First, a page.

I know a lot of people who implement the "24 hour rule." If it works for someone, then more power to them. But I'm personally not a huge fan of it. There's what you're saying and then what they're hearing. You're saying that they need to cool down for 24 hours (for their protection more than anything); they're hearing that they did terrible on this test or exam--so badly that they might not be able to control themselves. They're also hearing that YOU are the one who they will obviously be angry with because you have that kind of power. They're hearing that you're the antagonist, not the impartial person who simply evaluations their work in an impersonal, detached way. 

 

When I give back papers, I tell the students that there were "many wonderful papers" but that, yes, some of them needed some work. (Telling the students that some of them were good lets the others know that it IS possible to get a good grade and that other people in the class know what they're doing). Then we take a little time to go over the issues. Then, before I pass back papers, I remind them that I'm available in office hours and that they should feel free to bring their papers by to chat. I also tell them that they can email me for an appointment time if they can't make my office hours, and then I remind them that I don't discuss grades over email. I tell them once more that if they don't understand my comments, or if anything is unclear, that they should not hesitate to come see me.

 

Surprisingly this works; I have had very few students who blew up at me or who wrote long screedy emails. Only one in the last 5 years, I think. (And I teach somewhere between 40 and 80 students a semester.)

 

I just think that sometimes when you institute a rule like "no talking to me for 24 hours!" it kind of makes you look defensive, and it seems to tell them that you're expecting the worst of them. I also wouldn't use the word "dispute" when talking about grades. Because there's nothing to dispute. There's your grade, and their understanding of the rationale for that grade. The point of any kind of after-the-fact conference would be to gain a better understanding of how the paper or exam went wrong and how it might be improved. Basically, it's a feedback conference.

 

But if it works for you, then by all means do it. I just wanted to offer a slightly different perspective.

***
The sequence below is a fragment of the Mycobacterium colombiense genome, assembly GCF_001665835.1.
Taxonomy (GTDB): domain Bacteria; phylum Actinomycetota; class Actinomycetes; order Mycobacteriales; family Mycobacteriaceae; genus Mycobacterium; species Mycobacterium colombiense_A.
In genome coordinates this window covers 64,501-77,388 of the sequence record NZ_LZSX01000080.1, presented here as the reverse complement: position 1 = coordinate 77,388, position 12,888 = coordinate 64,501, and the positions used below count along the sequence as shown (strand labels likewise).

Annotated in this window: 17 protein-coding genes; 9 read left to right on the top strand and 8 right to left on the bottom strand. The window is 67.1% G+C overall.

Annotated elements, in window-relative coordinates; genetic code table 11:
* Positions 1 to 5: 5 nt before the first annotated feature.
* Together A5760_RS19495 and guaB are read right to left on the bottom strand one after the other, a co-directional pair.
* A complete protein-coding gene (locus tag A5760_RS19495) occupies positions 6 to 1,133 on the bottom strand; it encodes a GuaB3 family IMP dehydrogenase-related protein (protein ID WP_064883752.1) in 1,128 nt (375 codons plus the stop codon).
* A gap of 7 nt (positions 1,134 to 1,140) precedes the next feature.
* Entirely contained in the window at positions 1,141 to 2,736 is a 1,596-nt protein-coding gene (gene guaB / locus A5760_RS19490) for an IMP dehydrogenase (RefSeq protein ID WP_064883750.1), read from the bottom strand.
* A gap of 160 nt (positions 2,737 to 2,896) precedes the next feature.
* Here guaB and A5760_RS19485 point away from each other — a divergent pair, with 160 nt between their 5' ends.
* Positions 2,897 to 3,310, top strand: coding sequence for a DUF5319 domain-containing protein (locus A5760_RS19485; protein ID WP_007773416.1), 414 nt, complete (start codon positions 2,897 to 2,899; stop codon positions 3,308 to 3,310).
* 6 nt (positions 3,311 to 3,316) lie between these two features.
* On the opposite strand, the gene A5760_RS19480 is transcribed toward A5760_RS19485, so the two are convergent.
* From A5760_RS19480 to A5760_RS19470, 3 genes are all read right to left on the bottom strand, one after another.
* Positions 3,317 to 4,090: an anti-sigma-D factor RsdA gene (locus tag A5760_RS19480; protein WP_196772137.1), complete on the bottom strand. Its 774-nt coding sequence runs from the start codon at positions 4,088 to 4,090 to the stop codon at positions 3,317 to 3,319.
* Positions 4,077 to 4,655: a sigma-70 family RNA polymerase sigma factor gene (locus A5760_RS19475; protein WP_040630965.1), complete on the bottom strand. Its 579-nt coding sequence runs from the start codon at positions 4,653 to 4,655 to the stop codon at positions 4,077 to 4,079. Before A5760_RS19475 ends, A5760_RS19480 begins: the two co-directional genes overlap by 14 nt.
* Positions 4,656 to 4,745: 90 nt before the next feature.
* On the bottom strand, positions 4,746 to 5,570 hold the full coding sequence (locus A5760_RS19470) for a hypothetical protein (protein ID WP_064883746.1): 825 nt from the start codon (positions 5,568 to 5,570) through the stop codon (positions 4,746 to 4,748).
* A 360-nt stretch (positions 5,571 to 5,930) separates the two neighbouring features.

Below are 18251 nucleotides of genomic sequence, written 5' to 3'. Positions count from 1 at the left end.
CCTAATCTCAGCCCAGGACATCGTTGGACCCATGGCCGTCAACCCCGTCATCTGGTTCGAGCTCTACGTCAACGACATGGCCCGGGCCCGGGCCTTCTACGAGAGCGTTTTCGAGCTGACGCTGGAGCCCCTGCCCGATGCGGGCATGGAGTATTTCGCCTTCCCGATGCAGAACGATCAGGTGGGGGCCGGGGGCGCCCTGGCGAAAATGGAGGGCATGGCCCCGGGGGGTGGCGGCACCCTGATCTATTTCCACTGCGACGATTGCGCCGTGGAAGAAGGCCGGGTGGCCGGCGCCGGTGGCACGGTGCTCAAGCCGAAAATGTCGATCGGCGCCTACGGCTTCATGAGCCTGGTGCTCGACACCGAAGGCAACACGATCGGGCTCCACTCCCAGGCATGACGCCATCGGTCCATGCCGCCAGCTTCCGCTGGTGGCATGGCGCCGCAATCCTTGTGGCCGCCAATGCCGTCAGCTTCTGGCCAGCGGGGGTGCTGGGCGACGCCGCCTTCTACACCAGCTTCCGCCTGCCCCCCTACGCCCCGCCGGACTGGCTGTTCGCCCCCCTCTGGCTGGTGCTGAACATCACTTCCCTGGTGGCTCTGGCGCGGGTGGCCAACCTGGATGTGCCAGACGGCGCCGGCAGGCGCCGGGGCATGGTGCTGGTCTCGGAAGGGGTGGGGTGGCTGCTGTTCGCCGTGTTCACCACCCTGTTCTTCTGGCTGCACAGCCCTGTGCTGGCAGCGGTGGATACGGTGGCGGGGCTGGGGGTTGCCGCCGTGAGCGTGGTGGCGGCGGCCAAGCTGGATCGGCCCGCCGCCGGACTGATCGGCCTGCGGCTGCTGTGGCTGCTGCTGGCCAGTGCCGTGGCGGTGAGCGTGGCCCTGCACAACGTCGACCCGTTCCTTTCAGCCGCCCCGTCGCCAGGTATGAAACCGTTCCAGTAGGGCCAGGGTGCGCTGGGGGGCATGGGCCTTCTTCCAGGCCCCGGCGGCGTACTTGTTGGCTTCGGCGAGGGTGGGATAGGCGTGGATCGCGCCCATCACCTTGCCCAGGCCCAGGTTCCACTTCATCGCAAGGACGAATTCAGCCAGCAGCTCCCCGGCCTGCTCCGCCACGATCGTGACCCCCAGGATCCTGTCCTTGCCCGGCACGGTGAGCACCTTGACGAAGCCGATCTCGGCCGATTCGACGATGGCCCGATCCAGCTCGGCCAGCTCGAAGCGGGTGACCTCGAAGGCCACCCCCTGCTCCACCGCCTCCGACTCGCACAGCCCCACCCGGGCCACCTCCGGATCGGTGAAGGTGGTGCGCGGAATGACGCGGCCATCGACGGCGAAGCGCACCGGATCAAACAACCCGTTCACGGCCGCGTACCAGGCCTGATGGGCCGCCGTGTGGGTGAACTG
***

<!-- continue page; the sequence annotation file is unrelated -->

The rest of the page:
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I agree with what hashslinger says about arbitrary 24 hour rules. I think it's possible to get the "cool off" period desired without appearing as the antagonist by simply asking that all questions about grading come in person rather than by email. 24 hours is not a magical time period that cools everyone off! Most of the time, when a student wants to discuss a grade with me, they send me an email and ask when they can meet me. This back-and-forth generally makes it so the meeting is not until the next day anyways! The only time I get a question immediately after I hand back the work is if they were confused about something I wrote (or if I just missed an entire page of work). In my experience, when students get a grade they were not expecting, they do take the time to review it and decide what they want to say to me anyways. So, in my opinion, there is no need to have additional and arbitrary requirements for talking to you!

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I agree with what hashslinger says about arbitrary 24 hour rules. I think it's possible to get the "cool off" period desired without appearing as the antagonist by simply asking that all questions about grading come in person rather than by email. 24 hours is not a magical time period that cools everyone off! Most of the time, when a student wants to discuss a grade with me, they send me an email and ask when they can meet me. This back-and-forth generally makes it so the meeting is not until the next day anyways! The only time I get a question immediately after I hand back the work is if they were confused about something I wrote (or if I just missed an entire page of work). In my experience, when students get a grade they were not expecting, they do take the time to review it and decide what they want to say to me anyways. So, in my opinion, there is no need to have additional and arbitrary requirements for talking to you!

 

 

Yes. And when you make students meet with you in person to discuss grades, they're usually less likely to "go off" or argue with you anyway. Most people do not like to argue with their teachers in person. I did have one guy who went off on me a long, long time ago when I first started teaching, and it was after 24 hours had already passed. (He accused me, among other things, of keeping him out of medical school--apparently the B- he got on a paper had a chilling effect on his potential to make it in the medical field.)

 

But by and large students tend to get more upset over email where they feel more empowered to say things that they wouldn't otherwise. That's why I remind my students constantly that I don't discuss grades over email (and I use FERPA as my excuse here).

Edited by hashslinger